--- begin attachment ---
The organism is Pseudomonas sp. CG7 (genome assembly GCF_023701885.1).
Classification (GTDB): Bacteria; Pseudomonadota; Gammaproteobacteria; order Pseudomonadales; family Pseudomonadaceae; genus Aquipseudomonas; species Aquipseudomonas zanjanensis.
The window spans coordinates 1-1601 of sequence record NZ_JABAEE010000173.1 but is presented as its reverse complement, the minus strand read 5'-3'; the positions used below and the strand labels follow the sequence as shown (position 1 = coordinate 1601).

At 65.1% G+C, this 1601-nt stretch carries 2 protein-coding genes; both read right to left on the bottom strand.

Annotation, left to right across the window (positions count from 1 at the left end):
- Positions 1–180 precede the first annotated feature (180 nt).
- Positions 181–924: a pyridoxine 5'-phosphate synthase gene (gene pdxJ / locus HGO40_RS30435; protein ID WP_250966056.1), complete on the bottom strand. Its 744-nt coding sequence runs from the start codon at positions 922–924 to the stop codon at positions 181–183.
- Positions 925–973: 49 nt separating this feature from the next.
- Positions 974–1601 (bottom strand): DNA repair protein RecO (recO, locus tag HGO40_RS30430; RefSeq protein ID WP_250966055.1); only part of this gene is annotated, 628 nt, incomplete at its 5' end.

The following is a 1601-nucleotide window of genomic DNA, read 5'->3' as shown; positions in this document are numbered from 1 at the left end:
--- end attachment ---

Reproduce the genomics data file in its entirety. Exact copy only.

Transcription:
The organism is Pseudomonas sp. CG7 (genome assembly GCF_023701885.1).
Classification (GTDB): Bacteria; Pseudomonadota; Gammaproteobacteria; order Pseudomonadales; family Pseudomonadaceae; genus Aquipseudomonas; species Aquipseudomonas zanjanensis.
The window spans coordinates 1-1601 of sequence record NZ_JABAEE010000173.1 but is presented as its reverse complement, the minus strand read 5'-3'; the positions used below and the strand labels follow the sequence as shown (position 1 = coordinate 1601).

At 65.1% G+C, this 1601-nt stretch carries 2 protein-coding genes; both read right to left on the bottom strand.

Annotation, left to right across the window (positions count from 1 at the left end):
- Positions 1–180 precede the first annotated feature (180 nt).
- Positions 181–924: a pyridoxine 5'-phosphate synthase gene (gene pdxJ / locus HGO40_RS30435; protein ID WP_250966056.1), complete on the bottom strand. Its 744-nt coding sequence runs from the start codon at positions 922–924 to the stop codon at positions 181–183.
- Positions 925–973: 49 nt separating this feature from the next.
- Positions 974–1601 (bottom strand): DNA repair protein RecO (recO, locus tag HGO40_RS30430; RefSeq protein ID WP_250966055.1); only part of this gene is annotated, 628 nt, incomplete at its 5' end.

The following is a 1601-nucleotide window of genomic DNA, read 5'->3' as shown; positions in this document are numbered from 1 at the left end: